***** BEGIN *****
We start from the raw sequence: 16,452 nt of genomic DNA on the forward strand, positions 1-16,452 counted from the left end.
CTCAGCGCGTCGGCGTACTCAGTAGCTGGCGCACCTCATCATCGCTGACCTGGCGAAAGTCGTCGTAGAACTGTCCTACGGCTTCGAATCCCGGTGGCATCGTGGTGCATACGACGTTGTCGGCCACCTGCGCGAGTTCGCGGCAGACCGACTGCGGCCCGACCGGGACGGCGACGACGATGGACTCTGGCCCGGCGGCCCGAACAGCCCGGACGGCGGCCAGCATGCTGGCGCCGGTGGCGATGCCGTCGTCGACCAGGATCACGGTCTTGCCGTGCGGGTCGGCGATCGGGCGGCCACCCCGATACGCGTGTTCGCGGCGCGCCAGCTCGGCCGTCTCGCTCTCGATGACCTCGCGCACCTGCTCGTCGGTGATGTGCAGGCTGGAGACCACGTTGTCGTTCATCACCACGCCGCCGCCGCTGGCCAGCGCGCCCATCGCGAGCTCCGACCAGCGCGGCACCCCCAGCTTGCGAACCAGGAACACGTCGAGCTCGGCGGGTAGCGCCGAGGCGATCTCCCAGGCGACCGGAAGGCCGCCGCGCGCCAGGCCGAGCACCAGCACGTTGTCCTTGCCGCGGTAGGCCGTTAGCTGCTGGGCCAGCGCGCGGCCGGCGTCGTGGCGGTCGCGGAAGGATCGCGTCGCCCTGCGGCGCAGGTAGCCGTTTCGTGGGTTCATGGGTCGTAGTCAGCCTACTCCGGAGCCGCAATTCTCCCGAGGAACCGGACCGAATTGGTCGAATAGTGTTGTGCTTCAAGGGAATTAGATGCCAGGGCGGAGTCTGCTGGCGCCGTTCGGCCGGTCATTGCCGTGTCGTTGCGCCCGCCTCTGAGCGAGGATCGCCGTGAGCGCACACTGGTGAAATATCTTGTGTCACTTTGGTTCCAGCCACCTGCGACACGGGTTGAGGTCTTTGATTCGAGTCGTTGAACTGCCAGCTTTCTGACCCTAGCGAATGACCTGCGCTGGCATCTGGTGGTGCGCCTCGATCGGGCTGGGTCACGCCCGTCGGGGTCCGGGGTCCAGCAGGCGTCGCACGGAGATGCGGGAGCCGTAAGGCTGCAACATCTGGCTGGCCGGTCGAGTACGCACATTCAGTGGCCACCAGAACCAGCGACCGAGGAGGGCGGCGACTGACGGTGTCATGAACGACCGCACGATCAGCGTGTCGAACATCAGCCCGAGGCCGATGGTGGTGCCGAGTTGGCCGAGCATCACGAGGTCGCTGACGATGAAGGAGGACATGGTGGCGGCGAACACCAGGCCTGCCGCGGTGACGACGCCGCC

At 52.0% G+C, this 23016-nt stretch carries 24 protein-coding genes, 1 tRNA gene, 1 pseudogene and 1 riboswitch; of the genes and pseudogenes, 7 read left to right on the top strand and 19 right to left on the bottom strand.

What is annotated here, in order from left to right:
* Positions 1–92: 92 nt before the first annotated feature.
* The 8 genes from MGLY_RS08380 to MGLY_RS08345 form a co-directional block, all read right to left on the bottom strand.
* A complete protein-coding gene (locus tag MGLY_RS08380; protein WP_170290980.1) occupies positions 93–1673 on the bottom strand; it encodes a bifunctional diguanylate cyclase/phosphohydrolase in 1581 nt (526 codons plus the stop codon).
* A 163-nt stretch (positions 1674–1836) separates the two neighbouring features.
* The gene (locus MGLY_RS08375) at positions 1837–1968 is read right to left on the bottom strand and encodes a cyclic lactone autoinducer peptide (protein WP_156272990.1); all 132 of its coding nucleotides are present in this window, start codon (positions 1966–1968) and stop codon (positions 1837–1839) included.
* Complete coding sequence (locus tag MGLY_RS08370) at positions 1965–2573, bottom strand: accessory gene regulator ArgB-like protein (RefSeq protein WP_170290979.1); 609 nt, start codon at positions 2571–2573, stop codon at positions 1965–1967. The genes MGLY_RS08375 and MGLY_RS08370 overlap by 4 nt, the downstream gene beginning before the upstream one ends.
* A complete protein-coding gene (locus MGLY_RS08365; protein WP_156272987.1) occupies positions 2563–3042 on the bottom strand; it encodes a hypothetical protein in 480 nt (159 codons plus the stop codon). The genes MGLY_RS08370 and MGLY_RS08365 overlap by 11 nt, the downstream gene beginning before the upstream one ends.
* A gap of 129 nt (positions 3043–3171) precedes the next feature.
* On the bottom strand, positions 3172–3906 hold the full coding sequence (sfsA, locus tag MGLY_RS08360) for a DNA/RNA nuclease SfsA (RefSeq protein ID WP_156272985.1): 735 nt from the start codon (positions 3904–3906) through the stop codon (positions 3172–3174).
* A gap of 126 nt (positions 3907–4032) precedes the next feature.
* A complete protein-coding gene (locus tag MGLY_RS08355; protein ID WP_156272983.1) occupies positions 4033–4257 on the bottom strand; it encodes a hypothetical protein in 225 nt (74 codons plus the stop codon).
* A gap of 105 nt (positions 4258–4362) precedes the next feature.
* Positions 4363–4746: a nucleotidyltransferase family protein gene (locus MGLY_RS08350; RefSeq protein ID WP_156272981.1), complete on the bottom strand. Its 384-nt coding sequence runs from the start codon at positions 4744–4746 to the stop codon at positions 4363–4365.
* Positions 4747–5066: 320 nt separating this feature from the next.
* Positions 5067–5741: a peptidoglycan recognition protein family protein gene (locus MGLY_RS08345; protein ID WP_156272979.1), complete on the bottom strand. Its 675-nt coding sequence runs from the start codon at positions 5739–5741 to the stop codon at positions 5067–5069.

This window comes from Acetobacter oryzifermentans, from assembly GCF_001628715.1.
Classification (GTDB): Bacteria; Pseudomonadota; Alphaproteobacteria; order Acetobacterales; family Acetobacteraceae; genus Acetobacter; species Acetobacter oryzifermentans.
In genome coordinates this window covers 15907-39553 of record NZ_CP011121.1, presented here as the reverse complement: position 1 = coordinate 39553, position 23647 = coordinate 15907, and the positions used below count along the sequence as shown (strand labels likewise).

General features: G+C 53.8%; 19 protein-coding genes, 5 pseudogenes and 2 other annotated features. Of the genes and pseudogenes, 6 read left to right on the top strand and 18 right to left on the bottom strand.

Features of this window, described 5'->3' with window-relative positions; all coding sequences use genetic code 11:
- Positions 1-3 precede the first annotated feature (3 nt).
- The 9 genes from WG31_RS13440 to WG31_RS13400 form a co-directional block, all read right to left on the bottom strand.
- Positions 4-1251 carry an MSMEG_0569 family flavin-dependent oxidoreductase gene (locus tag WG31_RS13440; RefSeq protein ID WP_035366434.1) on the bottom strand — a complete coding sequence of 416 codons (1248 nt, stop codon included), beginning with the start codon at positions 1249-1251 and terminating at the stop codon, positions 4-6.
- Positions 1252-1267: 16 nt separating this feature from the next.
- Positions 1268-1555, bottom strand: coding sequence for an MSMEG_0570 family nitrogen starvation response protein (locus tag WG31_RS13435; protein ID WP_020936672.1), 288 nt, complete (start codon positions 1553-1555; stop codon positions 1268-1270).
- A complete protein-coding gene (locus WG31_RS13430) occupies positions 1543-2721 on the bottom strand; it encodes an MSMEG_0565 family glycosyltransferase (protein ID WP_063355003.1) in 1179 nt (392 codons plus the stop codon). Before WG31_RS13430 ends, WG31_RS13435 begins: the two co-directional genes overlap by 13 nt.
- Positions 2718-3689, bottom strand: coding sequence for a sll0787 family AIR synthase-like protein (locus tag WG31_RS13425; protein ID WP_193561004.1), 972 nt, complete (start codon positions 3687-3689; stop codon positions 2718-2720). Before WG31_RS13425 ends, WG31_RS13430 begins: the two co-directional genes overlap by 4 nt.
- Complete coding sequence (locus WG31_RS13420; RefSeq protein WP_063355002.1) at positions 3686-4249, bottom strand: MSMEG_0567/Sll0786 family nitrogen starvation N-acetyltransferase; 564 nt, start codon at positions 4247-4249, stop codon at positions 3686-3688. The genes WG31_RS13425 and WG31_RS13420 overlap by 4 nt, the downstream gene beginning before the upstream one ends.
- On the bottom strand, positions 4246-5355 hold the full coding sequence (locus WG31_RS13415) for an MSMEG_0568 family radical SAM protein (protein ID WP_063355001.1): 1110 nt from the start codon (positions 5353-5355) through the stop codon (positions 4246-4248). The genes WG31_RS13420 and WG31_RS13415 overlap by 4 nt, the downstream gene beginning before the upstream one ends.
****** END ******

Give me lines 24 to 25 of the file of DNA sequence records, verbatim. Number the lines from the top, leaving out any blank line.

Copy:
Features of this window, described 5'->3' with window-relative positions; all coding sequences use genetic code 11:
- Positions 1-3 precede the first annotated feature (3 nt).